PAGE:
Down With the Nutrition Pyramid?

Nutrition

So to be honest, the last time I thought about the USDA’s dietary and nutritional guidance was thinking of the food pyramid from school. Which is to say that I have given them little to no thought sense. Apparently I am not alone.

Time to Get Rid of the Government’s Dietary Guidelines? By Ross Pomeroy

Indeed, better-controlled research free from biased sources of funding are now telling us that humans can thrive on a variety of balanced diets, from low-carb, to low-fat, and a whole lot in between. Fascinating basic research has also informed us that bodies can react very differently to identical diets. There is no single best diet for everyone.

“The same general recommendations are not always helping people, and my biggest hope is that we can move this boat and steer it in a different direction,” said Eran Segal, a researcher at the Weizmann Institute of Science in Israel, in response to his study showing that subjects’ blood sugar responses vary wildly to the same foods.

Segal may suggest “steering” the boat, but another possible option is just sinking it altogether. Perhaps it’s time to significantly trim dietary guidelines, or even do away with them altogether?

But how will people know what to eat, you might ask? The simple fact is that most people know they should eat more vegetables and less ultra-processed, highly palatable food, they simply choose not to. Moreover, there is no shortage of respectable organizations to give diet advice.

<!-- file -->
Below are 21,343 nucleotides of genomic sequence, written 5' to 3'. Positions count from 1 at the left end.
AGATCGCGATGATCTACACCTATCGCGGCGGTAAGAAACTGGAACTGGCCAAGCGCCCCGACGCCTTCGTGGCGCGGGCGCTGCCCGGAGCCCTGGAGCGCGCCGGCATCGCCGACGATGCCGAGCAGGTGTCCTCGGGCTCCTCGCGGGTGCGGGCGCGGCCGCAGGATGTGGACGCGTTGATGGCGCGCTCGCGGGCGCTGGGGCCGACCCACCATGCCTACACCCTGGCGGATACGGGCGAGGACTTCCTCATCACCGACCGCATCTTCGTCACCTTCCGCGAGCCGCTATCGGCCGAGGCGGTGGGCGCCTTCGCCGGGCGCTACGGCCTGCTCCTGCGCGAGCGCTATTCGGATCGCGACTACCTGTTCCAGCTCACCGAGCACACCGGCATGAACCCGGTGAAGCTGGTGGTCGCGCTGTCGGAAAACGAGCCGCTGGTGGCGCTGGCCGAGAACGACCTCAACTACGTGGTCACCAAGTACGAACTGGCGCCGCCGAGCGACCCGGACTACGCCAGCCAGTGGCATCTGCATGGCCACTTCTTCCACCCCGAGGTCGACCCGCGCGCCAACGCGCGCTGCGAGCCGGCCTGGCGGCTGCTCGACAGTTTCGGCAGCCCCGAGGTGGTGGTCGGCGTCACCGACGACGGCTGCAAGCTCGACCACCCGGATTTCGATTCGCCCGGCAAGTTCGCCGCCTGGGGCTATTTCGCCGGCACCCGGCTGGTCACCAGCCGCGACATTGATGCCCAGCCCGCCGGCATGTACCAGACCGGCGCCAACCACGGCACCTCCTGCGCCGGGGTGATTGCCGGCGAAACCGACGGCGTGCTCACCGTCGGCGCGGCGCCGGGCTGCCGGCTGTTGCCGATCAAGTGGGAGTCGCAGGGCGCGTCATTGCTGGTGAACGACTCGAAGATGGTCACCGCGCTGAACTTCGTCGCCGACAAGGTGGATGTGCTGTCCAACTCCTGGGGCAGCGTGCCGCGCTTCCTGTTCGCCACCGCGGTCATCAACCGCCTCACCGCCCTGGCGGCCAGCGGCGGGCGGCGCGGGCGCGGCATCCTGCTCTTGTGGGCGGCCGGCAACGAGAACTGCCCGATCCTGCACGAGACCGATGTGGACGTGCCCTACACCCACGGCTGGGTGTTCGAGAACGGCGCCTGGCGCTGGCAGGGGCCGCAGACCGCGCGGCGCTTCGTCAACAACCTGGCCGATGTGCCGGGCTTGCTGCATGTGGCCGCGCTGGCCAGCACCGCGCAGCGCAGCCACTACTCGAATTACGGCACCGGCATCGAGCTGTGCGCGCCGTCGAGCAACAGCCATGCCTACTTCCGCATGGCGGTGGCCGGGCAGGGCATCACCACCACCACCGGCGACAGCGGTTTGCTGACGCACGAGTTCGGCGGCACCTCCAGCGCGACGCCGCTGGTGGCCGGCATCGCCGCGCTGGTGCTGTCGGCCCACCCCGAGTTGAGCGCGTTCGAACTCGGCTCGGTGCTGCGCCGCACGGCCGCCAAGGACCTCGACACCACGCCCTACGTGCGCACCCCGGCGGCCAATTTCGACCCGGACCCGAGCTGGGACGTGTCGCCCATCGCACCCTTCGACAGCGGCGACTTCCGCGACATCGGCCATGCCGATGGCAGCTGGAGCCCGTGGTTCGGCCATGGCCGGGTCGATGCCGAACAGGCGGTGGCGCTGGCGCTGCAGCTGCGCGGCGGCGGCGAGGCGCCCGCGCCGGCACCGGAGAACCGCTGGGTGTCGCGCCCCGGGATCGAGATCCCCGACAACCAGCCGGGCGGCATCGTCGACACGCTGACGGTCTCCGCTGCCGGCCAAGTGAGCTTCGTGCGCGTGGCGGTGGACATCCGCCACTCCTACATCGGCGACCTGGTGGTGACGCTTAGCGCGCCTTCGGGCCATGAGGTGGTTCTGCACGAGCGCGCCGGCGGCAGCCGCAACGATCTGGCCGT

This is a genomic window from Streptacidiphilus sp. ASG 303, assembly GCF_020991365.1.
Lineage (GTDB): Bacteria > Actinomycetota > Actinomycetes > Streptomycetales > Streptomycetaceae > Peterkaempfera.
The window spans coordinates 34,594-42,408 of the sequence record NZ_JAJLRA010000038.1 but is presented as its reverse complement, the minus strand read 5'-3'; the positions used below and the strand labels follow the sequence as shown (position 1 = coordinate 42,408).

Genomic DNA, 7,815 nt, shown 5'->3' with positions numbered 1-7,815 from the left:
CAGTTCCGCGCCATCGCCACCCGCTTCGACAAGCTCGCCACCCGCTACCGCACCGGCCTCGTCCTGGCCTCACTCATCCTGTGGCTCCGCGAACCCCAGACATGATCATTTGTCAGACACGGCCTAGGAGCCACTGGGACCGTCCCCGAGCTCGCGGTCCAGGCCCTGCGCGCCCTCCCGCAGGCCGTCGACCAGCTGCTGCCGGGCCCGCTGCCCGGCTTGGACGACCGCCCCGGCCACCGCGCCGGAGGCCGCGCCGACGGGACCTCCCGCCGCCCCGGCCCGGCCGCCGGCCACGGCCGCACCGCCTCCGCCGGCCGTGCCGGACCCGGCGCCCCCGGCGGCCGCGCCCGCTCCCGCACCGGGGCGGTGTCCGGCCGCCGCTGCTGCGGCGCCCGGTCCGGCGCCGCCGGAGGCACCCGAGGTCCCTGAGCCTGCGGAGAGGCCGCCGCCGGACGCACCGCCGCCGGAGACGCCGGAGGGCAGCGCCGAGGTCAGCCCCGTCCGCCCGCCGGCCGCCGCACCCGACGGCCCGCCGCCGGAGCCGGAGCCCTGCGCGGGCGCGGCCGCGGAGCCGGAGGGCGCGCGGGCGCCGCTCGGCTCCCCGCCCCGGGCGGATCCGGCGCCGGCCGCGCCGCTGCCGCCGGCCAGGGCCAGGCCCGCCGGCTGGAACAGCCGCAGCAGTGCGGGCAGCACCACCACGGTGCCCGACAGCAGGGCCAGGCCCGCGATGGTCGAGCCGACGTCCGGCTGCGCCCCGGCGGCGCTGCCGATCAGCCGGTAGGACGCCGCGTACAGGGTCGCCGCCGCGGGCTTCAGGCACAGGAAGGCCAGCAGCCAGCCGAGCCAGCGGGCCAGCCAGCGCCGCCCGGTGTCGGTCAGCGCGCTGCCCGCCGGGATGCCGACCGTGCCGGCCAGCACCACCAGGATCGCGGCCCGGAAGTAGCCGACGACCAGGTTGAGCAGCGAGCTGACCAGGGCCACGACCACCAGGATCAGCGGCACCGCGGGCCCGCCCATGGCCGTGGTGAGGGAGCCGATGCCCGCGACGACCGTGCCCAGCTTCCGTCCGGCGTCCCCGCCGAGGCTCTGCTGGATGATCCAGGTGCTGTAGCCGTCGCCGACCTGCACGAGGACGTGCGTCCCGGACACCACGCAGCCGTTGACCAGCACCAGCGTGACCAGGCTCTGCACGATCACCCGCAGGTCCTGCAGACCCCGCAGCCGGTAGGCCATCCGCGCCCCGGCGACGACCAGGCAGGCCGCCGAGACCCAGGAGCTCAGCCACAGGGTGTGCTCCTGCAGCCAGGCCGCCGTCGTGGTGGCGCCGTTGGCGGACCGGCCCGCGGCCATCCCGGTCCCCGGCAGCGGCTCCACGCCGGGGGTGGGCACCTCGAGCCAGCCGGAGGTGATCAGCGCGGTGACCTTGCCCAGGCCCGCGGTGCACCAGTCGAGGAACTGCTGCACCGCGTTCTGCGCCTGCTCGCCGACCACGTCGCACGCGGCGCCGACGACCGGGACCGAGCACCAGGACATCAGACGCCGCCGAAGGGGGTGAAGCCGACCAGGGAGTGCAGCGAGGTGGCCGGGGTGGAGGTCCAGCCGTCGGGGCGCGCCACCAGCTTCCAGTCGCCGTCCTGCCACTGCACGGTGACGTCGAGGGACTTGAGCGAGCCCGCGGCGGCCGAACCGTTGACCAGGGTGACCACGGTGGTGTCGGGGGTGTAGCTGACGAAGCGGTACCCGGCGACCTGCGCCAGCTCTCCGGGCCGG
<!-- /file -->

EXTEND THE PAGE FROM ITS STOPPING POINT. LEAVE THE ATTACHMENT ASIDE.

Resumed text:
Axing the guidelines might also minimize some lobbying. The millions spent by the dairy industry no doubt factored in to milk and cheese’s prominent and prolific position in the guidelines. After all, why recommend milk when one-quarter of Americans cannot properly digest it? Its advertised health benefits aren’t anything special. And considering that Americans consume far too many calories – we rank second in the world for calories consumed – why not recommend drinking water instead?

Lobbying also prevents good advice from getting into the guidelines. The advisory committee behind the most recent guidelines recommended including the simple suggestion that “intake of sugar-sweetened beverages should be reduced.” Any legitimate dietician, doctor, or nutrition researcher would echo that recommendation, but Congress axed it from the guidelines.

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7 thoughts on “Down With the Nutrition Pyramid?

  1. Never been a big fan of anyone telling me what I should do, or eat. I followed this pyramid for years and all I got was fatter. Yes, I ate more than I should, but the carbs drove my insulin resistance. No more. Carb intake is low, as is any form of sugar. I lost weight with that food plan…adding in jujitsu just increased the weight loss gain.

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    • I sort of giggle whenever nutrition debates roll around, as after half a dozen gastric surgery I cant eat most of that and wouldn’t process what I did anyway. I think the author makes a good point about how the opinions of the experts are always evolving, so moderation and self care will always work better than guidelines.